We posed the initial question and then added four initial statements in order to facilitate the conversation. The statement you can see above – “Install CO2 monitors in heavily used rooms to check if ventilation is adequate” – was created by one of the occupants. You will see that the person who created the statement is anonymous.
The Pol.is was open for three days. To distribute the Pol.is, the landlord sent the link to all the occupants.
The landlord gave the Crowd Wisdom Project permission to share their results here. In total, 39 occupants completed the Pol.is. In total, there were 601 votes were cast, with the participants creating 27 additional statements, such as the one above about CO2 monitors. One of the clever parts about Pol.is is that the ordering of the statements is deliberately unpredictable, designed to create a conversation and to find wisdom.
As moderators of the statements, we allowed some statements to be voted on, deleting inappropriate ones. This ensured that the conversation flowed and that nothing untoward was anonymously suggested as a statement to be voted upon.
As you can see, Pol.is cleverly and instantly lines up the questions on a continuum between consensus (on the left) and divisive statements (on the right).
Using advanced statistics and machine learning, Pol.is finds groups within groups, based on answers and statements, plotting them on a graph. The more data is collated, the more useful the results.
Based upon the results, the landlord learned a great deal about their occupants, discovering previously unknown groupings within the office. The landlord then formulated its policies, knowing that the protocols enjoyed consensus approval. In addition, the landlord obtained ideas that it had not previously considered.
The occupants felt engaged with the process, knowing that they had been listened to and pleased to have contributed to their own safety and the collective safety of the occupants.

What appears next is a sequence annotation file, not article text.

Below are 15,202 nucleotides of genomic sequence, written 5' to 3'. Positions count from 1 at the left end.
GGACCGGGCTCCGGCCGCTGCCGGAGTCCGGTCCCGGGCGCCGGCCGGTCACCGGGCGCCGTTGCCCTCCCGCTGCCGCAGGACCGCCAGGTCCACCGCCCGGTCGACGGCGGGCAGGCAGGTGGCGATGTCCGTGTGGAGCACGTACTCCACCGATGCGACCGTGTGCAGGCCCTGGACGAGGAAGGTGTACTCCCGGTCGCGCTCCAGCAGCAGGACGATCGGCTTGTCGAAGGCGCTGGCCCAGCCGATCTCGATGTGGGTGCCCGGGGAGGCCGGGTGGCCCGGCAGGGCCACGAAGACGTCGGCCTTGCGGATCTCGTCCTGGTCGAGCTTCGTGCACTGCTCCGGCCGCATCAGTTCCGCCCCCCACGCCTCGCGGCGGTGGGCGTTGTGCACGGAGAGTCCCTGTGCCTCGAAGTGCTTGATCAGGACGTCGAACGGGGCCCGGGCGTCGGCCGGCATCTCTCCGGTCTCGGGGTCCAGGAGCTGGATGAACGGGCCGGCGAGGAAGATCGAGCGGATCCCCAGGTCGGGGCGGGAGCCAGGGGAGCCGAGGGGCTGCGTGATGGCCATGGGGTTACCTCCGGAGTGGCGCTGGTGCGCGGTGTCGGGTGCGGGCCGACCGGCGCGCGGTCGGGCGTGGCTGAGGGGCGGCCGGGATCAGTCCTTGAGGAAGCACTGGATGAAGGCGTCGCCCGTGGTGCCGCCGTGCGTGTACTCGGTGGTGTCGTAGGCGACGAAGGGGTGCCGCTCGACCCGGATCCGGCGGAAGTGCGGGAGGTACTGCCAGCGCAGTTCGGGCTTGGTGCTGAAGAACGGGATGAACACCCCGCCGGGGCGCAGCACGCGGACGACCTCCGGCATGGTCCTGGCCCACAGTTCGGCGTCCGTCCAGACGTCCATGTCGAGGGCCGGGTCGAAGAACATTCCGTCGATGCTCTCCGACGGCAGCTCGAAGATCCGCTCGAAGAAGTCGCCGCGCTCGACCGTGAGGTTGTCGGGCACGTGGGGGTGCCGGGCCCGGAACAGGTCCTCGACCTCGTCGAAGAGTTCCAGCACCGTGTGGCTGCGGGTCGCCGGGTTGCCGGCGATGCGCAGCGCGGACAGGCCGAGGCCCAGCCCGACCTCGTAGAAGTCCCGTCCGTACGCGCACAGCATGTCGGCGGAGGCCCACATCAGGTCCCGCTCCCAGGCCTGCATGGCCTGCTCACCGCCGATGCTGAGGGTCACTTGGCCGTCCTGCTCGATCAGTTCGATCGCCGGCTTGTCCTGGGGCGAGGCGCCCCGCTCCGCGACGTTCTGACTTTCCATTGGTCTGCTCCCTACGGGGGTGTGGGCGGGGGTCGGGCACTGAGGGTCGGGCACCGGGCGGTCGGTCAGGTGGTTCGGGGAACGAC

Media Outlet: Harrogate Informer
Question: What do the people of Harrogate think about the Gateway Scheme?
Harrogate is a town in North Yorkshire, England. In 2021, three of the local councils had used traditional survey tools to ask the residents whether they wanted a £10.9m scheme to change the road layout through the centre of the town. Business groups were largely against the scheme, as was one of the local residents’ groups. Broadly, the cycling groups were in favour of the scheme. This issue became a hotly contested issue, being fought out in the local press.
We worked with the editor of The Harrogate Informer, Tim Cook, to create the polis about the Gateway Scheme. The Harrogate Informer embedded the Polis conversation within one of its news pages.
The below is what the people of Harrogate saw on the news website, but the Polis is now closed. The ordering of the statements is semi-random, designed by Pol.is to generate a healthy, consensual conversation.
Given the massive success of the Polis, with 11,000 votes in several days, the news outlet then launched two further news articles to promote the conversation:
The Gateway poll opened on 18 January, closing at 11:30am on 24 January 2022. During this time, 466 voters voted 23,712 times, with the average voter voting 51 times. In total, voters submitted 223 statements for others to vote upon.
The full results of the poll can be found here.
The results were distributed to the council decision-makers and to local media outlets. Despite the issue being politically fraught, our data scientist found several areas of consensus. Moderation proved reasonably easy. Although the issue was rather toxic, the tone of the statements generated was calm and sophisticated.
Community Organisation: Harrogate and District Law Society
Question: How this prestigious, century-old society of lawyers should work post-Covid
Like many community-type organisations, the Harrogate and District Law Society, which was formed at the end of World War One, had faced a significant disruption to their operations because of the Covid pandemic. With their lawyer membership primarily still working from home by November 2021, the President requested the assistance from the Crowd Wisdom Project. The President wanted to discover what the membership, of circa 100 lawyers, wanted from this prestigious society.
With all in-person events having been cancelled for nearly two years, this made it difficult for the lawyer members to interact, particularly with so many lawyers suffering from Zoom-fatigue.